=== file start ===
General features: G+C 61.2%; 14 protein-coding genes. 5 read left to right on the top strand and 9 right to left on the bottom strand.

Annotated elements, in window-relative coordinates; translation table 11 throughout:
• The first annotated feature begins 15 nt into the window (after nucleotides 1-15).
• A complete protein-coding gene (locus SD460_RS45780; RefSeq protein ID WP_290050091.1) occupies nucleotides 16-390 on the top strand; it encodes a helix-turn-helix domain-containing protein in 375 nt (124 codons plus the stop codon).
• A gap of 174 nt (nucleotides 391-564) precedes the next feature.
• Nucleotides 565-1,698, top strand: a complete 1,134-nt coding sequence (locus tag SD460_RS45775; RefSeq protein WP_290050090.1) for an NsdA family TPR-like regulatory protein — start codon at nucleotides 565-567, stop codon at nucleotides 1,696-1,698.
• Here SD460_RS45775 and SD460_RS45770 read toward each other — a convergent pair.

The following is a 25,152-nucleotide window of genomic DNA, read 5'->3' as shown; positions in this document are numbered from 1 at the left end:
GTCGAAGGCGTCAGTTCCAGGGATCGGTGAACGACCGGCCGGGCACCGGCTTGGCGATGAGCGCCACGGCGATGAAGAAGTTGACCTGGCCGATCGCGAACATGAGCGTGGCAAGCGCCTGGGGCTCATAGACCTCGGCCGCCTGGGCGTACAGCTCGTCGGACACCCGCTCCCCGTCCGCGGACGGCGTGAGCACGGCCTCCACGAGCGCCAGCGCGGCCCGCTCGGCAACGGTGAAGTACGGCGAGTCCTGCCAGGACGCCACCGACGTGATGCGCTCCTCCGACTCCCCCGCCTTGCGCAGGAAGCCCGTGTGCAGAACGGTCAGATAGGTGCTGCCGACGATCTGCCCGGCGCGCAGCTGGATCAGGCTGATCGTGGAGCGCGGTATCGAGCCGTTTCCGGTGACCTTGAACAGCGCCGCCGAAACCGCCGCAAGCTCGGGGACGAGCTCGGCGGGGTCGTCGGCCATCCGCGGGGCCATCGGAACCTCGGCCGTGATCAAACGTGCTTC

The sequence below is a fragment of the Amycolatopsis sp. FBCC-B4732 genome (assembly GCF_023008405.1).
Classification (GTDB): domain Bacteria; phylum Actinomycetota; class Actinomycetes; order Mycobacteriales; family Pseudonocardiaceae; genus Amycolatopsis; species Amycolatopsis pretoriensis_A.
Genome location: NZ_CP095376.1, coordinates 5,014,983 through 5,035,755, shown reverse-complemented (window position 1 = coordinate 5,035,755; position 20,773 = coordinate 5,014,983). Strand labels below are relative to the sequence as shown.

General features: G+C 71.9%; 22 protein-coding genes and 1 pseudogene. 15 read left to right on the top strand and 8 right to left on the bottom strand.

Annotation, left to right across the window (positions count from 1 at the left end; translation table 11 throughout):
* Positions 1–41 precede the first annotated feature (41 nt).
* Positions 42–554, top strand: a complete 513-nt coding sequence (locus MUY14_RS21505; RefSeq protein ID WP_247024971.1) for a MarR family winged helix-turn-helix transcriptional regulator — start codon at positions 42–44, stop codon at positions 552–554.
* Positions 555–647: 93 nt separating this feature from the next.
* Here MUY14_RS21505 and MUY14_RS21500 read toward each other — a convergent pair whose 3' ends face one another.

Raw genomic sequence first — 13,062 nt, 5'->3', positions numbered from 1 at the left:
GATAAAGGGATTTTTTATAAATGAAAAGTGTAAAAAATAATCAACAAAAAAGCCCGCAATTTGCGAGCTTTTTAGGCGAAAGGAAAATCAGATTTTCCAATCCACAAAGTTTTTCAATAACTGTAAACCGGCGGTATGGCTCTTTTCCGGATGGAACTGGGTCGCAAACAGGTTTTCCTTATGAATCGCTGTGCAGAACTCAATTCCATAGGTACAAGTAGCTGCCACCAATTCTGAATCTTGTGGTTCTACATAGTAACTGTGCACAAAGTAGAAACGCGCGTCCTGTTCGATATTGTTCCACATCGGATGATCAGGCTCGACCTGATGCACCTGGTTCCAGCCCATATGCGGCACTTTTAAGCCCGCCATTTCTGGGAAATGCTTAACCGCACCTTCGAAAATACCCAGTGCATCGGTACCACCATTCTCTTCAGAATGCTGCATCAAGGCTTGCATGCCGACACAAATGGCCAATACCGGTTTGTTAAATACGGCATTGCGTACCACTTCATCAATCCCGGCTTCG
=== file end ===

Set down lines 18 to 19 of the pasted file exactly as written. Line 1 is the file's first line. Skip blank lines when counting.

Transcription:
* Here MUY14_RS21505 and MUY14_RS21500 read toward each other — a convergent pair whose 3' ends face one another.

Raw genomic sequence first — 13,062 nt, 5'->3', positions numbered from 1 at the left: